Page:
If you are today as I once was, which is nearly totally ignorant of things Stertzing, then this post is for you. Six-and-a-half years ago, I created a post titled, Mr. and Mrs. W.W. Stertzing and the Building They Left Behind. If you read the comments, I think you’d say it was well received. Of course, we couldn’t have known then how much more there is to this story.
There are mainly two reasons we didn’t know more about this story. One is I hadn’t yet subscribed to Newspapers.com. The other is that Mary Piles, generous curator of the historic images at the Citizens National Bank of Maplewood and Greater St. Louis (6 locations), had not yet provided us with what is, without a doubt, so far, the most mind blowing (and the oldest known) vintage image of the Stertzing building to come to light.
Take a look.
I’ll start this off with this photograph I made in 2006 of the Art Deco escutcheon and glass door knob on the Stertzing door leading to the second floor apartments. The escutcheon is definitely Art Deco. I’m not sure about the glass knob. We had them on the house I grew up in which was built by my father in the early 1950’s.
The Stertzing building (7266-68 Manchester at Southwest) in 2010.
In this 1899 ad posted in the St. Louis Globe Democrat, Waldemar advertises for an assistant. Today’s Southwest Avenue was once Manchester Road. It was known for some years as Old Manchester. So with this as evidence, Stertzing was at the location as early as 1899. Notice he calls the town Ellendale. It wasn’t located in Ellendale but that was prior to Maplewood’s birth in 1908.
In this help wanted ad from 1900, he lists the location as Maplewood. The original Maplewood subdivision is directly south of the 7300 block of Manchester. It is bounded by Sutton on the west, Marshall on the east, and Flora or possibly Elm on the south. I need to look that one up.
He bought some property in 1901. I’m guessing it may have been adjacent to some he already owned. Notice he purchased it from another fellow who lived in the area long before it became Maplewood. John L. Sutton. One of James’ boys.
In 1904, he added another lot to his holdings.
Also in 1904, this photograph of Waldemar and his wife (I guess) appeared in the Christmas issue of the Suburban Journal. It was an issue devoted exclusively to Maplewood. I was given copies by Joellen McDonald, Richmond Heights formidable historian and Jim Fischer of Jim Fischer’s Box fame. These are now in the collection of the Maplewood Public Library. They are fascinating. So if you get a chance, after this virus is over, give them a look.
Also in 1904, Stertzing placed this help wanted ad. Maplewood had a station by then.
He was a judge at a flower show in 1910. 500 bucks was serious money back then. It was worth $13,494.42 in today’s money according to the online inflation calculator.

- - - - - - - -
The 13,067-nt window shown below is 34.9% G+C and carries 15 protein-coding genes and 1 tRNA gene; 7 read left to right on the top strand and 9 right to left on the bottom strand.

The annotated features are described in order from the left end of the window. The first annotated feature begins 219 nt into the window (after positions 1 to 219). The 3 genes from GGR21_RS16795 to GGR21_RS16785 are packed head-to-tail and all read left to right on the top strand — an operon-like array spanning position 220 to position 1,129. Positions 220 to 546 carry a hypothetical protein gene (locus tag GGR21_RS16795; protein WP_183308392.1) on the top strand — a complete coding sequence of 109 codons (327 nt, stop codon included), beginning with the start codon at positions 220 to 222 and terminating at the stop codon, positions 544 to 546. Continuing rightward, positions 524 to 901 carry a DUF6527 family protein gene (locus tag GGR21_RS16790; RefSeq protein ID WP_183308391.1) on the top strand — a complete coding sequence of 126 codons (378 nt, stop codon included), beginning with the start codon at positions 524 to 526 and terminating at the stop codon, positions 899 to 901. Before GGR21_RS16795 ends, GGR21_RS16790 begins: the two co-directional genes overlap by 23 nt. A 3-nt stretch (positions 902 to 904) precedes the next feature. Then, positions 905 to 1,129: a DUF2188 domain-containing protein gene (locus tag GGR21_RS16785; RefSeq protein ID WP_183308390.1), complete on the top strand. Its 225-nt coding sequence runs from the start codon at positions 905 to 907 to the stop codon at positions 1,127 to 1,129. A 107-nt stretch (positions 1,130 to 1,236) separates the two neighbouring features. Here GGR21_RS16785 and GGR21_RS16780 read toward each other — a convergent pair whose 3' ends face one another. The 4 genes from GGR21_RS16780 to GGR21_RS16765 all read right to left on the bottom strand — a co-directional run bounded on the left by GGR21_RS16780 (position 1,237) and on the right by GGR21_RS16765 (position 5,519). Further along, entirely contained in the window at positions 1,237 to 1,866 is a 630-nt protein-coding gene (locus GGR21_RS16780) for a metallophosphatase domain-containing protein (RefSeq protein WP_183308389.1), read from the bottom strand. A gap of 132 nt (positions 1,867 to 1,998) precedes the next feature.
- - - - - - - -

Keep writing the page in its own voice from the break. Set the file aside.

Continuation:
Business must have been good. Good enough to pay for this very expensive new sign. This newspaper clipping is from October 1927. That 1,000 dollars in today’s money would be $14,581.31. How do I know the date of this newspaper clipping? Have look at the flip side in the following image.
It was just one of the many items that was preserved by the Grumley family descendants.
Now here is something I can relate to. He sold a Dodge truck in 1929. I spent many years making Dodge trucks and driving them. I’m on number five right now.
William Maddock’s passing is important. You’ll see why in just a bit. This was printed on September 13, 1930.
In 1932, just a year-and-a-half after the death of Mr. Madden, Waldemar’s wife passes.
About 6 months after his wife had passed, Stertzing adopts Mrs. Madden and they leave on a European tour. This article was from the Globe-Democrat. The Post-Dispatch article follows.
Well, it certainly seems like he was a nice old guy. I don’t mean that sarcastically. He was getting old and apparently had no heirs. In 1934, he contracted to have a new building built. Is this the one we see today at 7266-68 Manchester?
This appeared December 30, 1934 in the Post-Dispatch.
What is curious is the building as we know it today has only two storefronts.
Here is a photograph I took in 2010. Does this building look like it is 99 feet wide? Nope. What is going on? What happened to 7262 Manchester mentioned in the article? I don’t know. Now look at this building closely. The next one will blow your mind.
This image is from a photo album with photos provided by Gerry Vazis. It survived the conflagration that destroyed the Golde’s Department store and the Citizen’s Bank in 1966. It had been stored in the bank vault. Mary Piles, the curator of the historic images at the bank, kindly let me copy the album. Shearer Hudson once had a sharp looking Art Deco dealership that has completely disappeared today. The west end of Schlafly’s parking lot now occupies that space. Look closely at the building on the right.
This is the only image I have ever found that shows what the facade of the Stertzing building once looked like. What a magnificent parapet that has now been completely shorn away. I think it was certainly the best facade in our business district with the exception of one other, the Browne building in the 7100 block.
As usual I’m running late again. It is now 10 after one in the morning and I’ve got to close this down. I’ll check the punctuation and spelling some time tomorrow. If you find any mistakes let me know.
Finding an image like this is a sort of holy grail to what I do. I hope you find this as exciting as I do.
Wear your masks.
Doug Houser July 17, 2020